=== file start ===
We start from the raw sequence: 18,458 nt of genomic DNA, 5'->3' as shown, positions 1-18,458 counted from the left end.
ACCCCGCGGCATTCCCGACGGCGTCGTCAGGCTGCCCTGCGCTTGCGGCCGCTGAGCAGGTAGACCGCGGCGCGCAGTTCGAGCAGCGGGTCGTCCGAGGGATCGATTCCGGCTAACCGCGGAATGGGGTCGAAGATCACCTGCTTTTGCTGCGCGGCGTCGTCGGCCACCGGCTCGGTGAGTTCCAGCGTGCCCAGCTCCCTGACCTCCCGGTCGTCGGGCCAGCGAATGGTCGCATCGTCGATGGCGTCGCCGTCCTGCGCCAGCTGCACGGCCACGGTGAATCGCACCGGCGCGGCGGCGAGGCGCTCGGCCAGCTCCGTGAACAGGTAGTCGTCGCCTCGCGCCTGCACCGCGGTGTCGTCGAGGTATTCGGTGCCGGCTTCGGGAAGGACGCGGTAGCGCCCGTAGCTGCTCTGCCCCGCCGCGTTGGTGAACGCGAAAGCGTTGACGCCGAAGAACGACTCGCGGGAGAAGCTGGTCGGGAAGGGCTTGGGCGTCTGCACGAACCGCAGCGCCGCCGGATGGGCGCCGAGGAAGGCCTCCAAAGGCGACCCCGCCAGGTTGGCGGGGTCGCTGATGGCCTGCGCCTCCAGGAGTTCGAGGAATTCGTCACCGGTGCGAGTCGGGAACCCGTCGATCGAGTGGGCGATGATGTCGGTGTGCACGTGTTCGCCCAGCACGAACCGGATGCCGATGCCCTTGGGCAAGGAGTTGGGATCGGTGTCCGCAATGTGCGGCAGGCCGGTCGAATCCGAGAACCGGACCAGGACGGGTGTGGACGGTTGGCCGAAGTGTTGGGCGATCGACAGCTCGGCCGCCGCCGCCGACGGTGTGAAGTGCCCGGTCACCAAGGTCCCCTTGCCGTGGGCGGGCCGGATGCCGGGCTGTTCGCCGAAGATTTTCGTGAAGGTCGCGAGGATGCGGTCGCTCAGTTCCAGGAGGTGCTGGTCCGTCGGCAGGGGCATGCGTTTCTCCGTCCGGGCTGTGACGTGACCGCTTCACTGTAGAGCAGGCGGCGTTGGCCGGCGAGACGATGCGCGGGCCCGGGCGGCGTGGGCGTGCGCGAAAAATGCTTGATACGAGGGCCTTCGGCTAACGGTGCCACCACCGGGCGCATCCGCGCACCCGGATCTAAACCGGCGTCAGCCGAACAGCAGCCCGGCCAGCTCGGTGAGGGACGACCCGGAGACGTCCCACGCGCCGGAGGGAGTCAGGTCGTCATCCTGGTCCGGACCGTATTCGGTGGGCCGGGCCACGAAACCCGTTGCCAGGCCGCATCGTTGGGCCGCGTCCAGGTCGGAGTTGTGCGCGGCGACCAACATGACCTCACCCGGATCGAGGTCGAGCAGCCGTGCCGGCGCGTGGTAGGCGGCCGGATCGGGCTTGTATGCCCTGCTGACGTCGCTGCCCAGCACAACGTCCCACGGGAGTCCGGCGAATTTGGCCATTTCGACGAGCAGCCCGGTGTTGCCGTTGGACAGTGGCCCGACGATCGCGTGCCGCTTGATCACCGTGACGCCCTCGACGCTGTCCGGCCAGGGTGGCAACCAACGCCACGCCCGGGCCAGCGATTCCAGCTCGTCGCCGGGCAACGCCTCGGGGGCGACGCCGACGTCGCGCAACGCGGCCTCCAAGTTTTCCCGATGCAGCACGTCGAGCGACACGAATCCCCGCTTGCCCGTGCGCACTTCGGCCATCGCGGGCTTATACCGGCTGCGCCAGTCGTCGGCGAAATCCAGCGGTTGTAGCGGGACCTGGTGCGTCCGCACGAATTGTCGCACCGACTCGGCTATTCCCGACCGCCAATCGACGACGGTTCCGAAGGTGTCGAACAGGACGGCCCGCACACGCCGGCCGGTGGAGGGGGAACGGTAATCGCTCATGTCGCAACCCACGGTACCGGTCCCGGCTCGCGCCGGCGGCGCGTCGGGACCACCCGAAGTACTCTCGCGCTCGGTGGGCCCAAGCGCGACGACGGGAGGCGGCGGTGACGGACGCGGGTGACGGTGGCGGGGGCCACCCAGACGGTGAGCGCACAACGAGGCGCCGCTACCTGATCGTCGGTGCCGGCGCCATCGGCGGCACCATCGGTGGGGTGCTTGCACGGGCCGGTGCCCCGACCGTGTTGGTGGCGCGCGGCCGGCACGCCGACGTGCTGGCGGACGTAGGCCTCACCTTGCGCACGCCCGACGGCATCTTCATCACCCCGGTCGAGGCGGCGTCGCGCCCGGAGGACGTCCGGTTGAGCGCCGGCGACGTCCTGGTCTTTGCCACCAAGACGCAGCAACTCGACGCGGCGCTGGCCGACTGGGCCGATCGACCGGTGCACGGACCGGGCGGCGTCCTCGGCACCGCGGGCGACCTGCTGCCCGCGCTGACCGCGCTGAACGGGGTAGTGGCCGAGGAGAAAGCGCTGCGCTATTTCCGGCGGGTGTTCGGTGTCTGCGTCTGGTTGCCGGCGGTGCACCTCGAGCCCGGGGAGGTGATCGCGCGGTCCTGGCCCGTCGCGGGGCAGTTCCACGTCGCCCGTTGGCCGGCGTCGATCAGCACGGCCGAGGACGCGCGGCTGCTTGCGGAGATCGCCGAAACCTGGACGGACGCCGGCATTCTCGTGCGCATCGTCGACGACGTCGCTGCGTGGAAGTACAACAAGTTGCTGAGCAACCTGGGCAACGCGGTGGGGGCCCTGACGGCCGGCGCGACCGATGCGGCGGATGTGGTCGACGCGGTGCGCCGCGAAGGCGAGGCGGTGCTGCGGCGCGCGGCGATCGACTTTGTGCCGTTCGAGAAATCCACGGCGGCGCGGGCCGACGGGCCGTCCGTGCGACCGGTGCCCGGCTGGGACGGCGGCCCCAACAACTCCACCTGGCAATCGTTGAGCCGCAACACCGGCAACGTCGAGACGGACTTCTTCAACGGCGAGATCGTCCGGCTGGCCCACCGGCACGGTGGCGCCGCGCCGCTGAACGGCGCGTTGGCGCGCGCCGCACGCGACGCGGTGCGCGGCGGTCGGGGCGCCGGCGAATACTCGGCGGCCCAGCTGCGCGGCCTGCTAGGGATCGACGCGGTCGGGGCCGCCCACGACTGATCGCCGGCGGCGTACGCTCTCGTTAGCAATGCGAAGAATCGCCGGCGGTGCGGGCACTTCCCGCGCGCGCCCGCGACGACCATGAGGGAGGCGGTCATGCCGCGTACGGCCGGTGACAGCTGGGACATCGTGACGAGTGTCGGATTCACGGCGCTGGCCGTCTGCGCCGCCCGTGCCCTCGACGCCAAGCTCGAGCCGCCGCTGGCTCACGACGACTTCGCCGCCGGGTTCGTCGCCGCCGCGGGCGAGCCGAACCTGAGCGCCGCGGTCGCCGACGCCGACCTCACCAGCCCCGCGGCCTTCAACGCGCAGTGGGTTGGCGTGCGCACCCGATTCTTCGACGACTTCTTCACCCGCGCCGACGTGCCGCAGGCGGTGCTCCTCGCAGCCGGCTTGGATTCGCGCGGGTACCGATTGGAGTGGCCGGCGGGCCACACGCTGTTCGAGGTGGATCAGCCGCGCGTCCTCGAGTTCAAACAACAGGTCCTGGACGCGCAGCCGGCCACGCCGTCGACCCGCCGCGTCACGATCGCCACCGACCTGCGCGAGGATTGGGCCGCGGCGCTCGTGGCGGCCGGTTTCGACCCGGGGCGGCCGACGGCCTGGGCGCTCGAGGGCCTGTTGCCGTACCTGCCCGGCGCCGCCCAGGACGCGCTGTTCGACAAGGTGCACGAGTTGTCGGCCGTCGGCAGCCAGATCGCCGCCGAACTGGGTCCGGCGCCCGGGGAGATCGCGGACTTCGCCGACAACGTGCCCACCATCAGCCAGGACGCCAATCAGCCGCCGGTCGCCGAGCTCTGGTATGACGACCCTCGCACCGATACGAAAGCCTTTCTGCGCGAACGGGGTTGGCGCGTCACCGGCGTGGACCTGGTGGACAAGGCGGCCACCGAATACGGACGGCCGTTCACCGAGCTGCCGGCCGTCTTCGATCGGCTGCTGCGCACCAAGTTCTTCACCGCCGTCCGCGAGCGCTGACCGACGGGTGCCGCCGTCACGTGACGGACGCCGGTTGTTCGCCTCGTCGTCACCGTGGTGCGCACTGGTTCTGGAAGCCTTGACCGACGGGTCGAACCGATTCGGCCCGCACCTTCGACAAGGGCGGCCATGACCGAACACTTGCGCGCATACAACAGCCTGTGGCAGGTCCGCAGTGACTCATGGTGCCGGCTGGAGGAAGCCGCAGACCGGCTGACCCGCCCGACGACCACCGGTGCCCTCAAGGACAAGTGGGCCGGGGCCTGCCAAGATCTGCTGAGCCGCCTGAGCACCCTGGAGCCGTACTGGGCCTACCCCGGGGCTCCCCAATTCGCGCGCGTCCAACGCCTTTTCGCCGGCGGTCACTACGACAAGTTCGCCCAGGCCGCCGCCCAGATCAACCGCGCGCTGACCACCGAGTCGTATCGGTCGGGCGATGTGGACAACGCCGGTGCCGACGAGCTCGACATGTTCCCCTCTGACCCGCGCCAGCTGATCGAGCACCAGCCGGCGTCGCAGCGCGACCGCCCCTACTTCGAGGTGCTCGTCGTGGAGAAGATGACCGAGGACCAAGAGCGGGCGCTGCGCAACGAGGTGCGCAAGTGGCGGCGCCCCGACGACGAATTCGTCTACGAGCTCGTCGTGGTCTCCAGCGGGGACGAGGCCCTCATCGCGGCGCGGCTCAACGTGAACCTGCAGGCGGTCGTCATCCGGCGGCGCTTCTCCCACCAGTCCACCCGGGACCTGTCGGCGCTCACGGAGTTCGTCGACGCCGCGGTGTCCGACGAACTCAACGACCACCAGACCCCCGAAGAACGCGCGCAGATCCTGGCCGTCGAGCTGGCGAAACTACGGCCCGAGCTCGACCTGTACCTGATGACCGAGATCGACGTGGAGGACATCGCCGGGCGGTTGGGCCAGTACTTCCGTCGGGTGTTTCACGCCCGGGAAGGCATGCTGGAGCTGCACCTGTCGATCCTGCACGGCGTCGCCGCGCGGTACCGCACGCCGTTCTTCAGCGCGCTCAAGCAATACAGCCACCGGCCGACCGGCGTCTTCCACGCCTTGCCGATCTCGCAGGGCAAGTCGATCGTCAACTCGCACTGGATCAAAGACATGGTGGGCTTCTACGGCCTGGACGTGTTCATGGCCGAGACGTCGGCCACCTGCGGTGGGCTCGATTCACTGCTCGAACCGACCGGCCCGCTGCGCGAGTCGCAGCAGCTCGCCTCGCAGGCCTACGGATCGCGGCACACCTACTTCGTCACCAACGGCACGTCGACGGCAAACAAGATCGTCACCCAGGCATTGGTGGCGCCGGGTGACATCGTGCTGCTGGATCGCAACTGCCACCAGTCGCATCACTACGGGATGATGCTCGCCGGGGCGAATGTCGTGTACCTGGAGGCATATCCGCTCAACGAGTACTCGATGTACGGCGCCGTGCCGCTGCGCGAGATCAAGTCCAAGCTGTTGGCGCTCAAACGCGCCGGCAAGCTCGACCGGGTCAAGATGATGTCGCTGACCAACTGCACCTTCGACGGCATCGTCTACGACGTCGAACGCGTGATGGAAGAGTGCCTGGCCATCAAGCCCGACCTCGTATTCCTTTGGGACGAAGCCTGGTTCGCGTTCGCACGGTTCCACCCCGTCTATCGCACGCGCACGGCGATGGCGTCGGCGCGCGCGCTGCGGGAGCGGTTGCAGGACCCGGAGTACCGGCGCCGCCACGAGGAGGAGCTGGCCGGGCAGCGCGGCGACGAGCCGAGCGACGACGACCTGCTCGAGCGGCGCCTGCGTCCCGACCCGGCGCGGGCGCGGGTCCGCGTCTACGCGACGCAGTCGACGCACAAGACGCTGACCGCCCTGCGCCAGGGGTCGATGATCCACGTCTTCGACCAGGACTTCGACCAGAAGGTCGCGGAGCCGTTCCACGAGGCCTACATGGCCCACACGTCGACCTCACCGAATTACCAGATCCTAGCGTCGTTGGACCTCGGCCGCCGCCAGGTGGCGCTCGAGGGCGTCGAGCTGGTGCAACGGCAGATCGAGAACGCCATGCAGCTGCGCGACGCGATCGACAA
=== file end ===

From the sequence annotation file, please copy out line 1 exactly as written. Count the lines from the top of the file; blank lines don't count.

We start from the raw sequence: 18,458 nt of genomic DNA, 5'->3' as shown, positions 1-18,458 counted from the left end.